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US Attorney General says four 'sanctuary cities' may be violating the law

18:51  12 october  2017
18:51  12 october  2017 Source:   reuters.com

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singled out four cities and a county on Thursday for allegedly having so-called “ sanctuary policies” that may violate a federal law that says local governments cannot limit information sharing with U.S FILE PHOTO - U.S. Attorney General Jeff Sessions delivers remarks on the U.S. system for

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FILE PHOTO: The exterior of the U.S. Department of Justice headquarters building in Washington © REUTERS/Jonathan Ernst/File Photo FILE PHOTO: The exterior of the U.S. Department of Justice headquarters building in Washington

The United States Justice Department singled out four cities and a county on Thursday for allegedly having so-called "sanctuary policies" that may violate a federal law which requires them to communicate with federal immigration officials about a person's citizenship status.

The department said Thursday that New Orleans, New York City, Philadelphia, and Cook County in Illinois along with its largest city Chicago, "have preliminarily been found" to have policies that violate the law. It is giving those jurisdictions until Oct. 27 to provide evidence demonstrating compliance.

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Attorney General Jeff Sessions said in a statement that the cities still in the department's crosshairs "adopt the view that the protection of criminal aliens is more important than the protection of law -abiding citizens and of the rule of law ." The sanctuary jurisdictions say they are following the law and do not

WASHINGTON/NEW YORK (Reuters) - The U.S. Justice Department singled out four cities and a county on Thursday for allegedly having so-called " sanctuary policies" that may violate a federal law that says local governments cannot limit information sharing with U.S. immigration officials.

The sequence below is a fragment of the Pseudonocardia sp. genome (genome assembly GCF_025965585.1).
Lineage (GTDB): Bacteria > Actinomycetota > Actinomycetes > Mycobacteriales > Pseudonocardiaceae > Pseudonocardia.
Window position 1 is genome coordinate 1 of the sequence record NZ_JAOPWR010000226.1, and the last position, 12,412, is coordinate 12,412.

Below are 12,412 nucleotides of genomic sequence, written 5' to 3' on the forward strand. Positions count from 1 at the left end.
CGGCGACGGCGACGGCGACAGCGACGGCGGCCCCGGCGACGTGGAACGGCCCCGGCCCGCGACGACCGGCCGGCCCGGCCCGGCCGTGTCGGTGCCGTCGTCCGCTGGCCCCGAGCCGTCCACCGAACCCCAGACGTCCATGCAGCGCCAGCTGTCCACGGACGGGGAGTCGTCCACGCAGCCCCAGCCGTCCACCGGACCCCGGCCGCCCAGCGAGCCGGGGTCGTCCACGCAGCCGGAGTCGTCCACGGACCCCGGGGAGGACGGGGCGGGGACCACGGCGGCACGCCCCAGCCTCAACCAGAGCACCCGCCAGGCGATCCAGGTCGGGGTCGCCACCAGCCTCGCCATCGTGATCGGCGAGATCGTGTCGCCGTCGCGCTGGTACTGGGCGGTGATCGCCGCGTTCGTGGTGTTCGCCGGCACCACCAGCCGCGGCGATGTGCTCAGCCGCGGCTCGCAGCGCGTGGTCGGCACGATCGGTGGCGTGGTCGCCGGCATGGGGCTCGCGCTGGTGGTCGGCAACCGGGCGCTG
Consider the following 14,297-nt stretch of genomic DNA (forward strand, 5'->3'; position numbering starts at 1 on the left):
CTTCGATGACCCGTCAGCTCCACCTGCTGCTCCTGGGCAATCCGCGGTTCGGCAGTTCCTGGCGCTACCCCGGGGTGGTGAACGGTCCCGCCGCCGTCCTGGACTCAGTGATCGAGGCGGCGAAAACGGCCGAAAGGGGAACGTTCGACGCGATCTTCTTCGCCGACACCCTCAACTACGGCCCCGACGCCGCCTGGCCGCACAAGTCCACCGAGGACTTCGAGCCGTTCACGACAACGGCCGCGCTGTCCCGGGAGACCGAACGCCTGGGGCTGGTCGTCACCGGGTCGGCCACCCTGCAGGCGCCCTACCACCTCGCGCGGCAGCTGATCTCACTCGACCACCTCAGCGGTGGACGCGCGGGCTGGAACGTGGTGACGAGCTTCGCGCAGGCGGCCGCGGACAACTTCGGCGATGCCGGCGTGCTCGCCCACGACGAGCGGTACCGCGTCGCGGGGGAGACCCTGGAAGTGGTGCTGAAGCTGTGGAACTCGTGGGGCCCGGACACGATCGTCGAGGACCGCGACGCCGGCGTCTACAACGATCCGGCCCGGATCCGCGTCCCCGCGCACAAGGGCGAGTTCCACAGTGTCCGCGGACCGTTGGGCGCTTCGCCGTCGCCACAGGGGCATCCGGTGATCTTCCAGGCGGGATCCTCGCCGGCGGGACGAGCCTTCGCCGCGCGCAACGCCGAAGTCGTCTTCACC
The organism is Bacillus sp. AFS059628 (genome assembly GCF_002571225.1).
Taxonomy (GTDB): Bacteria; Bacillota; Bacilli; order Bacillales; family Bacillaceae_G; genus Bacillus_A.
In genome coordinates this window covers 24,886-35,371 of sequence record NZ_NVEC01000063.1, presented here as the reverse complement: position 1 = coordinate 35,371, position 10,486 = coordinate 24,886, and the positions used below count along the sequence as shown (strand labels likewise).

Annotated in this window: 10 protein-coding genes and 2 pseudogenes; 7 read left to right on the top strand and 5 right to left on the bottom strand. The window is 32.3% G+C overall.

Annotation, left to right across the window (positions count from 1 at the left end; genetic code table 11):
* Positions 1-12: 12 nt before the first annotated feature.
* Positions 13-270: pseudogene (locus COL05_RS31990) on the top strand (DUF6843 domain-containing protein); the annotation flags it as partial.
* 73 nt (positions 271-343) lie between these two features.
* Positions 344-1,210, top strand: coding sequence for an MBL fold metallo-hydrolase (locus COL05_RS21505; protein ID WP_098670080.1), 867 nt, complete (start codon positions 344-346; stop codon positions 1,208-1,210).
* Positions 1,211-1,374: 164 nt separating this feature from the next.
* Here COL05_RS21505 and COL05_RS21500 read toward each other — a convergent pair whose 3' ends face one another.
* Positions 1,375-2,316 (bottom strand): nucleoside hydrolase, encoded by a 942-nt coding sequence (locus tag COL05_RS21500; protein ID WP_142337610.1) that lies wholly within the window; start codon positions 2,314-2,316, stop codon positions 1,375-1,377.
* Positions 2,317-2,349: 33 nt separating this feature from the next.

If the government finds the cities and county are violating the statute that calls for information sharing with federal immigration officials, it could decide to cut federal funds for law enforcement.

The Justice Department said it had found no evidence that four other jurisdictions - Milwaukee County, Wisconsin, Clark County, Nevada, Miami-Dade County, Florida and the State of Connecticut - were in violation of the statue, known as Section 1373.

The determinations came after the Justice Department earlier in the year had asked several local jurisdictions to detail their compliance with the law in order to make a determination about their eligibility for certain federal grants.

Attorney General Jeff Sessions said in a statement that the cities still in the department's crosshairs "adopt the view that the protection of criminal aliens is more important than the protection of law-abiding citizens and of the rule of law."

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Law @ (Adds details on cities ). WASHINGTON/NEW YORK, Oct 12 (Reuters) - The United States Justice Department singled out four cities and a county on Thursday for allegedly having so-called " sanctuary policies" that may violate a federal law which requires them to communicate with federal

FILE PHOTO - U.S. Attorney General Jeff Sessions delivers remarks on the U.S. system for four cities and a county on Thursday for allegedly having so-called " sanctuary policies" that may violate a federal law that says local governments cannot limit information sharing with U.S. immigration officials.

The sanctuary jurisdictions say they are following the law and do not want to spend local resources on immigration enforcement.

The disputes center on the jurisdictions compliance with U.S. Immigration and Customs Enforcement "detainer" requests, sent to local authorities when ICE wants to hold people in custody up to 48 hours and beyond when they are supposed to be released so immigration officials can pick them up.

Some cities say they will only honor detainers accompanied by criminal warrants and say that compliance with the requests is voluntary and not required under the statute.

Seth Stein, a spokesman for New York City, said the mayor's office was "prepared to fight to protect critical public safety funding."

(Reporting by Sarah N. Lynch in Washington and Mica Rosenberg in New York; Editing by Chizu Nomiyama and Bernadette Baum)

Jury picked in murder case that stoked immigration debate .
<p>A jury has been selected for the murder trial of a Mexican man whose case set off a national debate over U.S. sanctuary cities and immigration during last year's presidential campaign after he was accused of shooting and killing a woman on a popular San Francisco pier.</p>Six women and six men were selected Wednesday for the trial of Jose Ines Garcia Zarate after jury candidates answered a 14-page questionnaire that probed their views about Latinos, immigration and guns.

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